Poetry Tip #3, The Line: Length and Endings

Hi everyone,


Back again with another poetry tip. Please remember that these tips do not begin to fully cover the topics included. They are only meant to provide quick insights and guidance. They are more like crib notes or executive summaries. If they whet your appetite to learn more, there are plenty of good books on poetry.

Last time I talked about the importance of word placement within lines of poetry. We can emphasize what we want to convey by where we place key words and phrases. The end of the line is the strongest position, the middle is the weakest.

Today let’s look at the lines themselves. Poetry is written in lines and lines are grouped into stanzas. The length of the line influences how we read the poem aloud. In verse a traditional way to measure the line is by counting the number of stressed syllables. The kind of poetic foot (iambic, anapestic, trochaic, dactylic — Tip #1) establishes the meter. The meter and number of feet in the line are key factors in fixed forms such as a limerick or ballad stanza.

Two feet = dimeter

A flea known as Ralph
Swallowed a cow
(bugs, poems about creeping things)

Rain is pouring
(Somebody Catch My Homework)

Three feet = trimeter

Bradley always answers,
We hate it when he answers,
(Somebody Catch My Homework)

To you it’s only homework,
But I’m half wild with fright
(Somebody Catch My Homework)

Four feet = tetrameter

Since Mama bought this stupid horn
I hate the day that I was born
(A Thousand Cousins)

Bumping at the windowpane
He fought against the solid air
(The Alligator in the Closet)

Five feet = pentameter

The termite never eats the way it should,
It’s not his fault, his food all tastes like wood.
(bugs, poems about creeping things)

I’m going to pound the cover off that ball!
I’m going to blast it clear outside the park!
(The Mouse was Out at Recess)

Most modern verse is told in lines of five feet or fewer but now and then you may encounter a need for longer lines.

Six feet = hexameter
Seven feet = heptameter
Eight feet = octameter

Iambic pentameter that doesn’t rhyme, known as blank verse.

I’ve never seen old man McGrew in person.
(People call him that behind his back.)
(The Purchase of Small Secrets)

Another important duty of the line is to tell the reader when to pause and when to keep reading. Punctuation at the end of a line signals the conclusion of a thought or a convenient spot to breathe or take a millisecond timeout to relish and consider the meaning of what was just read. That kind of line is called end-stopped; not very imaginative but descriptive of its duty.

Said Mrs. Towers to Mr. Reeds,
“Why do you water those wretched weeds?”
(The Boy Who Counted Stars)

Other lines are free of signals that the reader should tarry at the end so without hesitation we continue on into the line that follows. The thought being expressed is usually incomplete at the end, which further encourages us to rush ahead.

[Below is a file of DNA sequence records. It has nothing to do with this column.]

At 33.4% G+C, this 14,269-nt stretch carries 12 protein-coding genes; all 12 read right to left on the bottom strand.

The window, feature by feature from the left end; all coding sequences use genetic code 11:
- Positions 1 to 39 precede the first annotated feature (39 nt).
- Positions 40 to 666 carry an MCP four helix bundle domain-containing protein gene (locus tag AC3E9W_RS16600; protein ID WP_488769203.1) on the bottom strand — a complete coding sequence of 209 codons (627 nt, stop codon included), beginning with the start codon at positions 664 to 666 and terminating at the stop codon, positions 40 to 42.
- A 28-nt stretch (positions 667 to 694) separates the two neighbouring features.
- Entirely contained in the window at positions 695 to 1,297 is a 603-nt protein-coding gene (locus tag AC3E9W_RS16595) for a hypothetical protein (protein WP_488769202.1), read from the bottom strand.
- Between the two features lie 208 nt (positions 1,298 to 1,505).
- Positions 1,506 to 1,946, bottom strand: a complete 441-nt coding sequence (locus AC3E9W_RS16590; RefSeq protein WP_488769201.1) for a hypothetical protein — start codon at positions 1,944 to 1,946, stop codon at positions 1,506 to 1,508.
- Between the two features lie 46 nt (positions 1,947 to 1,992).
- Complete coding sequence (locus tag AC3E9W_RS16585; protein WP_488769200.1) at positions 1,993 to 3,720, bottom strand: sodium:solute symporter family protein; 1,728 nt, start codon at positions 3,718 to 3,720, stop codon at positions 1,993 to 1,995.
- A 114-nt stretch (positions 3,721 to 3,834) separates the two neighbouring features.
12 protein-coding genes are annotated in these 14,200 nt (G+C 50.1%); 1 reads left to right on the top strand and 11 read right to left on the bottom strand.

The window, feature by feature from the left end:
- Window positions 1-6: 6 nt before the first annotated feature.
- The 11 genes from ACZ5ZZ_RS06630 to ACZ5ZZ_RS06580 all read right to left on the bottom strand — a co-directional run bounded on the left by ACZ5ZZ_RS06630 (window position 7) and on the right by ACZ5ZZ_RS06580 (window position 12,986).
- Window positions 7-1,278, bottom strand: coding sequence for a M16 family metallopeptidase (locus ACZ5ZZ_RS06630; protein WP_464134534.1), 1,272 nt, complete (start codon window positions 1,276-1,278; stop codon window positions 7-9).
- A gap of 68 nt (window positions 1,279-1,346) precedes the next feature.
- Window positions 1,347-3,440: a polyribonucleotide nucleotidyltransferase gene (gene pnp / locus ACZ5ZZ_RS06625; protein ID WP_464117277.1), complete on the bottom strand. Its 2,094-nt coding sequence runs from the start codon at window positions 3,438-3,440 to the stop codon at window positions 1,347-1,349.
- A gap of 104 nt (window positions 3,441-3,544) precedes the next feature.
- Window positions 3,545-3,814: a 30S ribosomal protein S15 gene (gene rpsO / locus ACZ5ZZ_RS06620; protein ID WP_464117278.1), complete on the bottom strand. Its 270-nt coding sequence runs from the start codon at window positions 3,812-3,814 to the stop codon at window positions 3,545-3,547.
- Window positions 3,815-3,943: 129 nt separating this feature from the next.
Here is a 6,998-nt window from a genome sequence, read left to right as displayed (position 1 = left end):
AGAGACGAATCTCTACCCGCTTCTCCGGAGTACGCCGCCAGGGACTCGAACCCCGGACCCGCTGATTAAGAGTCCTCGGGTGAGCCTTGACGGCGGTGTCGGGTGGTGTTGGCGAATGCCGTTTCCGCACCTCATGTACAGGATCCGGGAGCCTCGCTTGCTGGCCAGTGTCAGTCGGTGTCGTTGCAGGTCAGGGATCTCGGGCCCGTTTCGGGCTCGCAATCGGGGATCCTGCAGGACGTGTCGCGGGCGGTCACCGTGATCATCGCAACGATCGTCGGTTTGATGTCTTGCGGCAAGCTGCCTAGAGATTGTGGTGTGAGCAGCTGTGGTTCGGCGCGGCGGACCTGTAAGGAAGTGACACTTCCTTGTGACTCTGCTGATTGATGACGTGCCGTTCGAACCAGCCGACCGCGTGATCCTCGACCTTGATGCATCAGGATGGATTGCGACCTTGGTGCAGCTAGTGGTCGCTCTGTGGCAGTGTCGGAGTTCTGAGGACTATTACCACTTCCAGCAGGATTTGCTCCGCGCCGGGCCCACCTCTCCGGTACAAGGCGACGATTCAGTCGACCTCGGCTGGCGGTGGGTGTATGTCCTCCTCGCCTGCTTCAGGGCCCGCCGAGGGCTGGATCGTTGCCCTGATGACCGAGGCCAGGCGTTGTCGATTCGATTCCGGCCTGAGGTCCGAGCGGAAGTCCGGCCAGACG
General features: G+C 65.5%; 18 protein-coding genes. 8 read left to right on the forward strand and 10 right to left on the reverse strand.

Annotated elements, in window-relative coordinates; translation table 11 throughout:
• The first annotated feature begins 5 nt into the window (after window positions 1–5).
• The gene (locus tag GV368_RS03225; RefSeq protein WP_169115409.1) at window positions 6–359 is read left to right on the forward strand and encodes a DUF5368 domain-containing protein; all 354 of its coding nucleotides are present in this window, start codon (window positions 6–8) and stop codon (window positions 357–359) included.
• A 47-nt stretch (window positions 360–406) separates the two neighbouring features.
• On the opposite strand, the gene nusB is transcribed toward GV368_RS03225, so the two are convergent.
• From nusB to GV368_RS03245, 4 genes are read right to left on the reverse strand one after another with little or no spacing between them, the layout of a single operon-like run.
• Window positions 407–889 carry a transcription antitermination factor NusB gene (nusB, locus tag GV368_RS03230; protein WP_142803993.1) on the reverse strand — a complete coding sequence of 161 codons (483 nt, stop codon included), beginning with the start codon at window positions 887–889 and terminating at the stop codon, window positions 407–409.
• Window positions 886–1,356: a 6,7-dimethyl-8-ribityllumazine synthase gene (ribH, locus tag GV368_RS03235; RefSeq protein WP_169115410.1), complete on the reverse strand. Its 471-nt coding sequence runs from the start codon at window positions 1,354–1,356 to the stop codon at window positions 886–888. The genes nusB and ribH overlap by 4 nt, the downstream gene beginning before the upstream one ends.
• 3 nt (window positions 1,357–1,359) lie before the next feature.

Said Mr. Reeds, “Well, don’t you know
That blue-ribbon weeds need water to grow?”
(The Boy Who Counted Stars)

Tip for next week: punctuation, capitalization, and syllabic vs. accentual lines.

Word of the Month for July and last broadcast of POETRY PALS

Hi everyone,

My thanks to all you poets who posted the poetic results of considering the stories tucked away in our first ever combined word(s) of the month: bust/burst. I’ve loved them all and know from your comments that you enjoyed the month too.

For July let’s go with a word suggested last month by Su Hutchens: FORWARD. I bet we get some dandies. Please remember, this blog does its best to stay out of politics and religion. It’s strictly a “can’t we all just get along” sort of spot in space where we can meet, practice our craft, and share our results to an appreciative audience, so let’s have fun and keep moving forward.

I hope you’ve been listening to the KSMU Radio broadcasts of POETRY PALS each Wednesday morning at 9:45 Central Standard Time in the United States. This morning is the final reading so don’t miss it. Here again is information about how you can listen in.

If you live in the area, here are your dial locations.
91.1 FM in Springfield
90.5 FM in Point Lookout/Branson;
90.3 FM in West Plains;
88.7 FM in Mountain Grove;
98.9 FM in Joplin;
103.7 FM in Neosho

If you live anywhere else in the United States or in another country, you can hear POETRY PALS at KSMU-Ozarks Public Radio live-streaming on its website: http://www.ksmu.org. POETRY PALS has been a collaboration of KSMU, Springfield-Greene County Library District, and me. Please consider providing support by sending your positive comments about what they are doing to News Director Jennifer Moore (jennifermoore@missouristate.edu )

Updates on two books

Hi everyone,

Yesterday I finished reviewing and making final tweaks to a new collection of poems with Holiday House wonderfully illustrated by Kate Cosgrove and headed for a 2021 publication. I’m not at liberty to show pictures, provide samples of the poems, or provide the title of the book, but I’ll follow up with more information one of these days when I can. Kate illustrated AND THE BULLFROGS SING so you may remember her beautiful work on that one.

I also received promotional material for GUIDED PRACTICE FOR READING GROWTH, co-authored with Laura Robb and due out with Corwin September 8, 2020. Once I figure out how to post a pdf to my blog, I’ll share some of that material. You’ve already seen the cover but here it is again.